The prognostic significance of tumor-infiltrating lymphocytes and immune signals has been described previously in triple-negative breast cancer (TNBC). Furthermore, recent studies have shown that immunologic parameters are relevant for the response to neoadjuvant chemotherapy (NAC) in breast cancer as well as for outcomes after adjuvant chemotherapy. However, immune signals are variable, and which signals are important is largely unknown. We, therefore, evaluated the expression of immune-related genes in TNBC treated with NAC. We retrospectively evaluated biopsy tissue from 55 patients with primary TNBC treated with NAC (anthracycline, cyclophosphamide, and docetaxel) against the NanoString nCounter GX Human Immunology Panel (579 immune-related genes). Higher expression of cytotoxic molecules, T cell receptor signaling pathway components, cytokines related to T helper cell type 1 (Th1), and B cell markers was associated with a pathologic complete response (pCR). Higher expression of NFKB1, MAPK1, TRAF1, CXCL13, GZMK, and IL7R was significantly associated with pCR, higher Miller-Payne grade, and lower residual cancer burden class. Expression of NFKB1, TRAF1, and CXCL13genes, in particular, was significantly correlated with a longer disease-free survival rate. Conversely, patients those who failed to achieve a pCR showed increased expression of genes related to neutrophils. Higher expression of cytotoxic molecules, T cell receptor signaling pathway components, Th1-related cytokines, and B cell markers is correlated with pCR and survival in TNBC patients treated with NAC. Our results suggest that the activation status of neutrophils may provide additional predictive information for TNBC patients treated with NAC.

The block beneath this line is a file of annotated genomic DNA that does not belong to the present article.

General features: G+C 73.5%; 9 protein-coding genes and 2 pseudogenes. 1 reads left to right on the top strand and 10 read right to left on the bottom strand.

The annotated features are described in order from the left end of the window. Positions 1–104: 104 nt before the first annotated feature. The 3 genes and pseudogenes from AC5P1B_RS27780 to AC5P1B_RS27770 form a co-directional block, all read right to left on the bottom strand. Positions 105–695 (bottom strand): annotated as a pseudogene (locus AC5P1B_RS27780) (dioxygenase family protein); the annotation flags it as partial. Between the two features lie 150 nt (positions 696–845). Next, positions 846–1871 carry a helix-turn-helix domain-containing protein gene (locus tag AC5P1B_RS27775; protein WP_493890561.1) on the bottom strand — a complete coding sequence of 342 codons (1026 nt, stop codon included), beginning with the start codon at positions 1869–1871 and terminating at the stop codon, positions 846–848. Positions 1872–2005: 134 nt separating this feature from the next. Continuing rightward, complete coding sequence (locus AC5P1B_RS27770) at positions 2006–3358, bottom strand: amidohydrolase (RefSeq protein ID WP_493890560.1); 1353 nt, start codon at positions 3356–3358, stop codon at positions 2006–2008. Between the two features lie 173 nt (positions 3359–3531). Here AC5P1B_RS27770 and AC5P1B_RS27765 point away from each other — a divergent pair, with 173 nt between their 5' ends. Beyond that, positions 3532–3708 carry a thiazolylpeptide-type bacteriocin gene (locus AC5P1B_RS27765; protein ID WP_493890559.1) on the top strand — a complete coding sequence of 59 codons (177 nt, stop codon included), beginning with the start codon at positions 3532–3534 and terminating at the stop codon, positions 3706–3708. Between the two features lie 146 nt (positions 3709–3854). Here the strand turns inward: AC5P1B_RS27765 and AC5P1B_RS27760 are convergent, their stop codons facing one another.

Reichwagen A, Ziepert M, Kreuz M, et al.
Association of NADPH oxidase polymorphisms with anthracycline-induced cardiotoxicity in the RICOVER-60 trial of patients with aggressive CD20(+) B-cell lymphoma.
Pharmacogenomics. 2015; 16(4):361-72 [PubMed] Related Publications
AIM: To identify gene variants responsible for anthracycline-induced cardiotoxicity.
PATIENTS & METHODS: Polymorphisms of the NADPH oxidase subunits and of the anthracycline transporters ABCC1, ABCC2 and SLC28A3 were genotyped in elderly patients (61-80 years) treated for aggressive CD20(+) B-cell lymphomas with CHOP-14 with or without rituximab and followed up for 3 years.
RESULTS: The accumulation of RAC2 subunit genotypes TA/AA among cases was statistically significant upon adjustment for gender, age and doxorubicin dose in a multivariate logistic regression analysis (OR: 2.3, p = 0.028; univariate: OR: 1.8, p = 0.077). RAC2 and CYBA genotypes were significantly associated with anthracycline-induced cardiotoxicity in a meta-analysis of this and a similar previous study.
CONCLUSION: Our results support the theory that NADPH oxidase is involved in anthracycline-induced cardiotoxicity. Original submitted 9 July 2014; Revision submitted 19 December 2014.

Zu M, Xu X, Zhou WX, et al.
Whole genome expression profiling of gastric high-grade intraepithelial neoplasia with or without cancer.
Zhongguo Yi Xue Ke Xue Yuan Xue Bao. 2015; 37(1):23-9 [PubMed] Related Publications
OBJECTIVE: To investigate the whole genome expression profiles between gastric high-grade intraepithelial neoplasia (HGIN) tissues with cancer and HGIN tissues without cancer.
METHODS: Gastric specimens from an upper magnifying chromoendoscopic targeted biopsy were collected at Peking Union Medical College Hospital from March 2010 to May 2013. Each of the forceps biopsies from the 21 patients was HGIN,but there were 10 HGIN and 11 HGIN with cancer after the endoscopic submucosal dissection. The whole genome expression profiling was performed on 10 HGIN samples and 11 HGIN with cancer samples using Agilent 4 × 44K Whole Human Genome microarrays. Differentially expressed genes between different types of lesions were identified using an unpaired t-test and corrected with the Benjamini and Hochberg false discovery rate algorithm. A gene ontology(GO)enrichment analysis was performed using the GeneSpring software GX 12.6.